Abstract: The Kangchenjunga landscape, a transboundary complex shared by Bhutan, India, and Nepal, is one of the biologically richest regions in the Eastern Himalayas. Owing to the remarkable biodiversity, the three countries came together to enhance regional cooperation in conservation and development in 2012. To start a strategic conservation intervention, the status of our knowledge base on biodiversity of the landscape is the most important stepping stone. In this paper, we traced the history of biodiversity research in the Kangchenjunga landscape, and present the research trends over time and subject interests. Meanwhile, we also identified key research and knowledge gaps and future priorities. For this, we analyzed 500 peer-reviewed journal articles (until 2014) relating to biodiversity, which were retrieved from the web platform ‘Google Scholar’ and other peer-reviewed journals. The review showed that the landscape received attention from the scientific community as early as the 1840s, and grew progressively after the 1980s. Research on fauna (especially mammals) and flora (especially angiosperms) is most notable, but with major gaps in systematic research of their ecology, whereas invertebrates other than butterflies appear to be neglected. There is a need for systematic research with long-term monitoring that would allow us to understand changes occurring within the landscape.
Natural History Museum1, University of Camerino2, University of Zagreb3, National Botanical Research Institute4, Polish Academy of Sciences5, Universidad Técnica Particular de Loja6, New York Botanical Garden7, University of Lisbon8, University of Pécs9, American Museum of Natural History10, University of Helsinki11, Moscow State University12, University of the Azores13, Swedish University of Agricultural Sciences14, Pontifical Catholic University of Valparaíso15, University of Rennes16, Komarov Botanical Institute17, Szent István University18, Jagiellonian University19, National Academy of Sciences of Ukraine20, University of Ostrava21, University of Perugia22, University of Valencia23, Universidad Autónoma de Chiriquí24, University of Belgrade25, Federal University of Paraná26, Romanian Academy27
TL;DR: Andreaea rothii has been found in the Papuk Mountains, situated in the mainly lowland area of NE Croatia as discussed by the authors, which is a boreo-temperate suboceanic species relatively rare in SE Europe, since it is known only from Romania, Slovenia and Serbia.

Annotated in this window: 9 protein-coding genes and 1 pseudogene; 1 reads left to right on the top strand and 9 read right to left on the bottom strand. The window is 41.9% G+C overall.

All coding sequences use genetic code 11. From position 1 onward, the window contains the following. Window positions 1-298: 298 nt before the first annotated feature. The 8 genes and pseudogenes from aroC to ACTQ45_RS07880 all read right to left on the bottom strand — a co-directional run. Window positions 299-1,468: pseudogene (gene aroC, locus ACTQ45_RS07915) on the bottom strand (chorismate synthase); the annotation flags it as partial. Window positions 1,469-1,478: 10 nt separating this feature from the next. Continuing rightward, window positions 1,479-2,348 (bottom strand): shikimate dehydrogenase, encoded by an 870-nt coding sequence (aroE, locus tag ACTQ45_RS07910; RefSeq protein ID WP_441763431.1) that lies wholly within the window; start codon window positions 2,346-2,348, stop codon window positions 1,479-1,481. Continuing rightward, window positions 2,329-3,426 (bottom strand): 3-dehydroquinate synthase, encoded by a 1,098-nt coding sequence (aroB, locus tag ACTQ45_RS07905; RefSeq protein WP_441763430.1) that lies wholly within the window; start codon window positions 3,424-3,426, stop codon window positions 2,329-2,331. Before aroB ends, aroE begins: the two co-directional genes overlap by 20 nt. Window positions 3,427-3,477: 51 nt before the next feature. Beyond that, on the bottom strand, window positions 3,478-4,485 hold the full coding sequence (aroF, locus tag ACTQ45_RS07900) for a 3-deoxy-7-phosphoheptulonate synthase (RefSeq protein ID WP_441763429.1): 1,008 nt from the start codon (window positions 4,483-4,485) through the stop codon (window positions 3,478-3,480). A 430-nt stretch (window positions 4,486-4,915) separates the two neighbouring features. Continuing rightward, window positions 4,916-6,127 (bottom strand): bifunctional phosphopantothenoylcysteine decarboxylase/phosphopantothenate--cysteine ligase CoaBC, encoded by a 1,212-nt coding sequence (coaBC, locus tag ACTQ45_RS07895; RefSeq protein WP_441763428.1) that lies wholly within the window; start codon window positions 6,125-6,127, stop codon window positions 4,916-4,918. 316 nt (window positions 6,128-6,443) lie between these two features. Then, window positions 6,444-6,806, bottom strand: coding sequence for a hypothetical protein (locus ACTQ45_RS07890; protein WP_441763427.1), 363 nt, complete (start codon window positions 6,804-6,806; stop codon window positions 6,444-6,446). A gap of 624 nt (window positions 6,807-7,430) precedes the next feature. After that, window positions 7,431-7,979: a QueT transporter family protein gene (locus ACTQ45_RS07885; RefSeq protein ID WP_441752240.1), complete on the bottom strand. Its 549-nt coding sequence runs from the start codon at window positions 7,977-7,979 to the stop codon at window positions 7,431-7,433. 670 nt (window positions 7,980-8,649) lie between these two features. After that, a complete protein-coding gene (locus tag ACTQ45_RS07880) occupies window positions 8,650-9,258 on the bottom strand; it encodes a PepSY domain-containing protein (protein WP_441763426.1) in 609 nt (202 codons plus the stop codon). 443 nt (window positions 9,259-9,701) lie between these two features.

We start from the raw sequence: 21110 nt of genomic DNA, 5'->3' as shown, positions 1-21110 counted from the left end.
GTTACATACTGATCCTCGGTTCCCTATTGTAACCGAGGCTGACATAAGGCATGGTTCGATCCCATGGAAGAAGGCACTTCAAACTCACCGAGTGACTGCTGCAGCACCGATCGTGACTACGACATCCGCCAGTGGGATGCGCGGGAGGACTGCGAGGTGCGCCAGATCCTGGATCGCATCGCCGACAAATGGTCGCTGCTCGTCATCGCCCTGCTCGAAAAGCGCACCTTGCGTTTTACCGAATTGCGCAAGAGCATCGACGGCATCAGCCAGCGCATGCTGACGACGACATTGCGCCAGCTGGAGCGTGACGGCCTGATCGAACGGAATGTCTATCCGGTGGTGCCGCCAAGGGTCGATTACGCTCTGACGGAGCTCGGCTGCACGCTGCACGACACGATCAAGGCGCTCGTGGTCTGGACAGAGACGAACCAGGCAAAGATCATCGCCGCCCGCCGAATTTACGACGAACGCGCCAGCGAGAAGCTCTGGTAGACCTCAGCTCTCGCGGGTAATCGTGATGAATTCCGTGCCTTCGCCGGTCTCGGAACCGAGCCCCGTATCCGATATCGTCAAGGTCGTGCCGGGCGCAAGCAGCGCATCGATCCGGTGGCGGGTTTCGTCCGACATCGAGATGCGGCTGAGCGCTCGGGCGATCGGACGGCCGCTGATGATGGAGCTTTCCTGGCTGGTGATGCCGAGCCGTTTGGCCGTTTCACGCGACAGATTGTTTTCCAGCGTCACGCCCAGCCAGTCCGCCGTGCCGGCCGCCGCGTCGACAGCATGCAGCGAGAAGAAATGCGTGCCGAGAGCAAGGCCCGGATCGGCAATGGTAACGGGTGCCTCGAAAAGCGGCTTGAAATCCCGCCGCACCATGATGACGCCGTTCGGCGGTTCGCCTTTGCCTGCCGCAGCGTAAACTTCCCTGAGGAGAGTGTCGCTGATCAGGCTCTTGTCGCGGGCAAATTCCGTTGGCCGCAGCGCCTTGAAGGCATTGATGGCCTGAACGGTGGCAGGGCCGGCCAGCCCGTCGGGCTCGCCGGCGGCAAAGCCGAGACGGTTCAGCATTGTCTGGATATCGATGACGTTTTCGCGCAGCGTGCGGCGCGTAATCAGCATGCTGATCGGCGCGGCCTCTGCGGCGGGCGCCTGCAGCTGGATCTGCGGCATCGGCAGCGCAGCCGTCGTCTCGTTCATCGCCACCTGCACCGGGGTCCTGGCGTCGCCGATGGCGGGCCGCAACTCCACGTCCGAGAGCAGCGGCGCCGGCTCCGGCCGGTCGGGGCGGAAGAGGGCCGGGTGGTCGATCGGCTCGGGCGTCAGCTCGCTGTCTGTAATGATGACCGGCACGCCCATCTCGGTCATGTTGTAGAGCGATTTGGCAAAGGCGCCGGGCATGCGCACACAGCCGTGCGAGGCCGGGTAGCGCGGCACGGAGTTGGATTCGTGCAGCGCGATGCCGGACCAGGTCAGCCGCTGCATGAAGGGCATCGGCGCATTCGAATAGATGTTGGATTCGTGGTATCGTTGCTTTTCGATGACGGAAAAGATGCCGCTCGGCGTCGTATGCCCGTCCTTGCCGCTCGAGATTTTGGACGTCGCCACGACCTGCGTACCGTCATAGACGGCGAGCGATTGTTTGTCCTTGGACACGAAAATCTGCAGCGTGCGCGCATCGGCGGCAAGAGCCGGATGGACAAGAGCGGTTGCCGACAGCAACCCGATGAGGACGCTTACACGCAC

Abstract: Andreaea rothii has been recorded for the first time in Croatia. It is a boreo-temperate suboceanic species (Hill et al., 2007) relatively rare in SE Europe, since it is known only from Romania (Ellis et al., 2014d), Slovenia and Serbia (Sabovljevic´ et al., 2008 ; Hodgetts, 2015). The species was found in the Papuk Mountains, situated in the mainly lowland area of NE Croatia. In this region Papuk is the largest and highest mountain range, with peaks between 800 and 900 m a.s.l. They are characterized by high geological diversity dominated by metamorphic rocks, such as different types of schists, as well as granites. The climate is temperate, moderately warm without an explicit dry period. About 60% of the almost totally forested area is covered by different communities of beech forests. The well-developed black patches of A. rothii cover an area ca 2 m× 0.5 m on a steep north-facing cliff on the edge of an acidothermophilic sessile oak (Quercus petraea agg.) forest. The specimens of A. rothii grew on the bare rock with the following bryophyte species: Cynodontium polycarpon (Hedw.) Schimp., Dicranella heteromalla (Hedw.) Schimp., Dicranum scoparium Hedw., Polytrichum piliferum Schreb. ex Hedw. and Rhabdoweisia (cf.) fugax (Hedw.) Bruch & Schimp. The population is very small with an extremely high risk of extinction, therefore we propose CR as Red List status for the taxon in Croatia. According to the last checklist of the moss flora of Croatia (Sabovljevic´, 2006), only Andreaea rupestris Hedw., collected from just one locality in 1927 (Horvat, 1932 and ZA), was reported for the genus. The locality is very interesting from the point of view of the vegetation of Croatia, because it is within 100 m of the second stand of Fagus sylvatica L.-Sphagnum quinquefarium (Braithw.) Warnst. forest (Alegro et al., 2015). The second occurrence of Dicranum spurium Hedw. (Ellis et al., 2014d) and Rhabdoweisia fugax (Papp et al., 2013) in Croatia are also found here. Another interesting moss is S. capillifolium (Ehrh.) Hedw., that forms small red patches within the thick carpets of S. quinquefarium under the open oulder scree forest in the neighbourhood.